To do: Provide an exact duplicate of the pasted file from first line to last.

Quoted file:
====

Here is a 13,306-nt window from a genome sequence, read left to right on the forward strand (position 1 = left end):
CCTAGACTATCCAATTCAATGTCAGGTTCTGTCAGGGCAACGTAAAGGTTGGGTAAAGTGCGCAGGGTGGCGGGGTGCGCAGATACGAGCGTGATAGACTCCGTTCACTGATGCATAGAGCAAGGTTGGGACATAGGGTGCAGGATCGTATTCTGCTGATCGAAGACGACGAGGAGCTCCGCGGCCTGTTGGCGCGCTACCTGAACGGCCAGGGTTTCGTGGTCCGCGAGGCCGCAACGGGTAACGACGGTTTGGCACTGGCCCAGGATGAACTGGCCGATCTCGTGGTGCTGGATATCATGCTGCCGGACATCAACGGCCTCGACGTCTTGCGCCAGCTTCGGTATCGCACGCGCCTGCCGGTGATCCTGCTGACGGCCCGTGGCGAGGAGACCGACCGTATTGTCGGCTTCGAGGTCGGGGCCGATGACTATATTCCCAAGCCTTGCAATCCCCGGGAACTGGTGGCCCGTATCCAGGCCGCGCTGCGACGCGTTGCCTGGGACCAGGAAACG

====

Here is a 13,306-nt window from a genome sequence, read left to right on the forward strand (position 1 = left end):
CCTAGACTATCCAATTCAATGTCAGGTTCTGTCAGGGCAACGTAAAGGTTGGGTAAAGTGCGCAGGGTGGCGGGGTGCGCAGATACGAGCGTGATAGACTCCGTTCACTGATGCATAGAGCAAGGTTGGGACATAGGGTGCAGGATCGTATTCTGCTGATCGAAGACGACGAGGAGCTCCGCGGCCTGTTGGCGCGCTACCTGAACGGCCAGGGTTTCGTGGTCCGCGAGGCCGCAACGGGTAACGACGGTTTGGCACTGGCCCAGGATGAACTGGCCGATCTCGTGGTGCTGGATATCATGCTGCCGGACATCAACGGCCTCGACGTCTTGCGCCAGCTTCGGTATCGCACGCGCCTGCCGGTGATCCTGCTGACGGCCCGTGGCGAGGAGACCGACCGTATTGTCGGCTTCGAGGTCGGGGCCGATGACTATATTCCCAAGCCTTGCAATCCCCGGGAACTGGTGGCCCGTATCCAGGCCGCGCTGCGACGCGTTGCCTGGGACCAGGAAACG